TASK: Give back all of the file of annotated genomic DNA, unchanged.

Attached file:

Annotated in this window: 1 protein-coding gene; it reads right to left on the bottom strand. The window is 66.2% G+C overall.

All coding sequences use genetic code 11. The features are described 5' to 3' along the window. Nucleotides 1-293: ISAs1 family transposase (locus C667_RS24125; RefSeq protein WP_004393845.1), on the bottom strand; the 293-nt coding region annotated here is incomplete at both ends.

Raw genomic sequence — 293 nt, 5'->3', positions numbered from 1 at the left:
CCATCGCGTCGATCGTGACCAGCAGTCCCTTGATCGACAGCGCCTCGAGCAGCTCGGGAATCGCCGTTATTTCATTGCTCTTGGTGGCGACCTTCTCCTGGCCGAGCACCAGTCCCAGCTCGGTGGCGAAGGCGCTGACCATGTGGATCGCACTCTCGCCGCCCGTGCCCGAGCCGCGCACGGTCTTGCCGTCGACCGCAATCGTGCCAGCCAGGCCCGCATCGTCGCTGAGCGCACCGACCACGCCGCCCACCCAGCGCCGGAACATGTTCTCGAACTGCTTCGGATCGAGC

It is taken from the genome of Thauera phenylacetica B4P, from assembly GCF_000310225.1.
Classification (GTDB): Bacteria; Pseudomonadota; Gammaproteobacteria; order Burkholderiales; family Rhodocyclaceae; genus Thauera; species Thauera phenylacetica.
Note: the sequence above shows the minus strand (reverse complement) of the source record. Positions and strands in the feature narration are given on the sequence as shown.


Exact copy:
Annotated in this window: 1 protein-coding gene; it reads right to left on the bottom strand. The window is 66.2% G+C overall.

All coding sequences use genetic code 11. The features are described 5' to 3' along the window. Nucleotides 1-293: ISAs1 family transposase (locus C667_RS24125; RefSeq protein WP_004393845.1), on the bottom strand; the 293-nt coding region annotated here is incomplete at both ends.

Raw genomic sequence — 293 nt, 5'->3', positions numbered from 1 at the left:
CCATCGCGTCGATCGTGACCAGCAGTCCCTTGATCGACAGCGCCTCGAGCAGCTCGGGAATCGCCGTTATTTCATTGCTCTTGGTGGCGACCTTCTCCTGGCCGAGCACCAGTCCCAGCTCGGTGGCGAAGGCGCTGACCATGTGGATCGCACTCTCGCCGCCCGTGCCCGAGCCGCGCACGGTCTTGCCGTCGACCGCAATCGTGCCAGCCAGGCCCGCATCGTCGCTGAGCGCACCGACCACGCCGCCCACCCAGCGCCGGAACATGTTCTCGAACTGCTTCGGATCGAGC

It is taken from the genome of Thauera phenylacetica B4P, from assembly GCF_000310225.1.
Classification (GTDB): Bacteria; Pseudomonadota; Gammaproteobacteria; order Burkholderiales; family Rhodocyclaceae; genus Thauera; species Thauera phenylacetica.
Note: the sequence above shows the minus strand (reverse complement) of the source record. Positions and strands in the feature narration are given on the sequence as shown.